mod kHehen A bathrm. second 
bedrm .ana 2 nd wc . arrow 
small courtyard, including car- 
pels. curiam* cooker, fridge, 
hralrti £48.600 naa. Tel 072 
88S 2668. 













y 




THE TIMES WEDNESDAY APRIL 9 1986 


RESIDENTIAL PROPERTY/2 





2^!? M*™*, near Newbury, Berkshire, was 

Domesday Book ft had a plough, a mOI 
paymgM shfllhigs a year and a wood for three hogs. In 

^ manor with the Dean and 
Oapter of Westnmister Abbey for 100 acres in centra! 
London including St James Park. In mere recent tunes 
papjor’s fame has been achieved through its gardens, for 
® «ie 1960s, while the interior of Uffil/ft-ceiitnry boose 


"as completely remodelled, the landscape desi 
Lanniu? Soper was employed to reform the garden, w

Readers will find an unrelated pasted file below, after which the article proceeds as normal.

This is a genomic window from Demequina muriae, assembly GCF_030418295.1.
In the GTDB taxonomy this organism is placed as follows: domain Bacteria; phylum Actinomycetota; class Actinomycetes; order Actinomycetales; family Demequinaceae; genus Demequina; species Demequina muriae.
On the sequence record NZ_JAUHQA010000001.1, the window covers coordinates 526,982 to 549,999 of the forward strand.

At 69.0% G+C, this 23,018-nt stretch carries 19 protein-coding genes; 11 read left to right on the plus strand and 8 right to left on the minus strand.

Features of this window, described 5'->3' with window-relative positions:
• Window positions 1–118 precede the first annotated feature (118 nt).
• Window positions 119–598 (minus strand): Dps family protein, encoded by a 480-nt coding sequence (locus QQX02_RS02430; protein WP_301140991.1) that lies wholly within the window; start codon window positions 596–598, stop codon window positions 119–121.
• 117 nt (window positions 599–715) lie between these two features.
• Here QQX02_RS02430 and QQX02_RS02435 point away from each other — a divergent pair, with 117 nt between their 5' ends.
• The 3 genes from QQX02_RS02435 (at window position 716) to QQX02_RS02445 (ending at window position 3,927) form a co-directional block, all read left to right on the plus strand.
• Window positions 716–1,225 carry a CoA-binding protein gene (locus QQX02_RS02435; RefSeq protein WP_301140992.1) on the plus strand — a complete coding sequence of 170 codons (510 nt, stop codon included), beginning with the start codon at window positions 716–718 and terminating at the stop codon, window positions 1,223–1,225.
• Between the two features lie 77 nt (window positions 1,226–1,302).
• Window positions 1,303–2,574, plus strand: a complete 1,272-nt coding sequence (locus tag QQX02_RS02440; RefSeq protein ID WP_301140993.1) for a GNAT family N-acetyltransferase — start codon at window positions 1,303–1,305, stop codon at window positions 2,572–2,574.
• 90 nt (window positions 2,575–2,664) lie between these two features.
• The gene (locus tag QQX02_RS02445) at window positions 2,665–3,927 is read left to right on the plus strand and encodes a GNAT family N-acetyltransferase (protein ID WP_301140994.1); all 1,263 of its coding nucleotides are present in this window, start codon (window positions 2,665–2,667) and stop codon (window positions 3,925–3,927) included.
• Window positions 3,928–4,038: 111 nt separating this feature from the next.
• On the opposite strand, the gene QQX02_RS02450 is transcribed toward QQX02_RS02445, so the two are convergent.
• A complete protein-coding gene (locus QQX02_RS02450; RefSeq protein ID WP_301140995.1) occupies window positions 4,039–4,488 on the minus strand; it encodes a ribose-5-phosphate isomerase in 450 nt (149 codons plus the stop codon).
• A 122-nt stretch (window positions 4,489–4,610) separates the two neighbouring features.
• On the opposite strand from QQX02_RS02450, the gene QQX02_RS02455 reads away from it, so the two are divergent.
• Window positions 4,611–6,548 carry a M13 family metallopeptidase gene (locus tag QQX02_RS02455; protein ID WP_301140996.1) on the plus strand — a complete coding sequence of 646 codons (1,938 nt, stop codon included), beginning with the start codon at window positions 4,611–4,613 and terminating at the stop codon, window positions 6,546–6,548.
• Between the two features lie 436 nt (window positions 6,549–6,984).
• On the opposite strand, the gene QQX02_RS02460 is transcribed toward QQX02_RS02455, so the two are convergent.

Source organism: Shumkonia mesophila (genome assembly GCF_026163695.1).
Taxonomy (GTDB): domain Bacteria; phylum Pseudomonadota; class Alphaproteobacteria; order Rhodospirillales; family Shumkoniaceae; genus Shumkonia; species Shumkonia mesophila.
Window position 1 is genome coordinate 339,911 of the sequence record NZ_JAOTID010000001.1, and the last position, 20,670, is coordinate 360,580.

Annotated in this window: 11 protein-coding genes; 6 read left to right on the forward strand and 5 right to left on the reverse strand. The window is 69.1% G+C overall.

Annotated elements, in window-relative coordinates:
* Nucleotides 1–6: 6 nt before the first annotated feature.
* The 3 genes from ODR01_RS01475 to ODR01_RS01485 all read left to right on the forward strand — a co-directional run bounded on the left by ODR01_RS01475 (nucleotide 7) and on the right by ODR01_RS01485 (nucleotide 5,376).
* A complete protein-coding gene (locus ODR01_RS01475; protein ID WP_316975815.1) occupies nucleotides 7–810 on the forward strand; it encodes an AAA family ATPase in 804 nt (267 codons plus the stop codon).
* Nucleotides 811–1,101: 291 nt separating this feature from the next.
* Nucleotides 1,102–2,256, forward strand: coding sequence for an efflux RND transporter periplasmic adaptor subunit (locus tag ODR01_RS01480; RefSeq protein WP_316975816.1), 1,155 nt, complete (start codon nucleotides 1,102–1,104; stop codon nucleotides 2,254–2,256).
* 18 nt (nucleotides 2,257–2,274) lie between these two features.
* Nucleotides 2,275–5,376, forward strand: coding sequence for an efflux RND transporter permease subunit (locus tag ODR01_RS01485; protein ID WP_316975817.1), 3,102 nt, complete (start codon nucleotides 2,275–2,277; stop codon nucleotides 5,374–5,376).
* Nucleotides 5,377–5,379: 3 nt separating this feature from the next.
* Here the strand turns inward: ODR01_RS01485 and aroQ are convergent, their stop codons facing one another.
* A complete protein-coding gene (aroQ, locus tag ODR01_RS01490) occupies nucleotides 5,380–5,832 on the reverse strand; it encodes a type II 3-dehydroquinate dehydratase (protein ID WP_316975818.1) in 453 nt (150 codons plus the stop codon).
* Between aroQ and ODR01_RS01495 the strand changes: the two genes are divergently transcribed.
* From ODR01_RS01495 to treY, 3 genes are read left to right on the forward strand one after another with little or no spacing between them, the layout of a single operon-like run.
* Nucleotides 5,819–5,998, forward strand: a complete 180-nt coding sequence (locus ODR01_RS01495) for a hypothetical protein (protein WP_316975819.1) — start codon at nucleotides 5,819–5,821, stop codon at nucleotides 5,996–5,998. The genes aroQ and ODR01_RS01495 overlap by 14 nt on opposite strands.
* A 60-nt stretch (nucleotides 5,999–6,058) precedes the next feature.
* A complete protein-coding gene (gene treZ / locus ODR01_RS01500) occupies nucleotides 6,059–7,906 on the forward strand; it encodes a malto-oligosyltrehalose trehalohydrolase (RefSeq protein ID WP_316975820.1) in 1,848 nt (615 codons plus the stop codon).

slopes down to the river Lambonrn. 

The house has six bedrooms, five bathrooms, a nursery 
wing and staff flat, and the sale includes four cottages, a 
426-acre arable form, IK mi le s of fishing and a email 
pheasant shoot. SaviOs and Ayiesforda are seeking more 
than £1.75 million. 


At - ; a tune when. the emphasis always 
seems to' Be on American property 
investment in .Britain, a re mind er that " 
there -is stremg two-way trafficcomes fo; 
i the shape of an exhfoitiph taking place m 
London dram April 17 to 19, when more 
than 1 0 billion dollars’ worth of America 
goes on sale. 

The property on offer includes the 
Henry Ford estate on the Atlantic at 
Southampton, New York; which has a 
palatial mansion on 170 acres and a price 
of 526 million, or a selection of ranches 
and forms in the Mid-West, California 
and die southern states, where $250,000 
win buy a going concern of more than 
500 acres. - 

The Exhibition, the American Real 
, Estate .and Investment Show, at the ftrfc 
' Lane Hotel, Piccadilly, has been' area-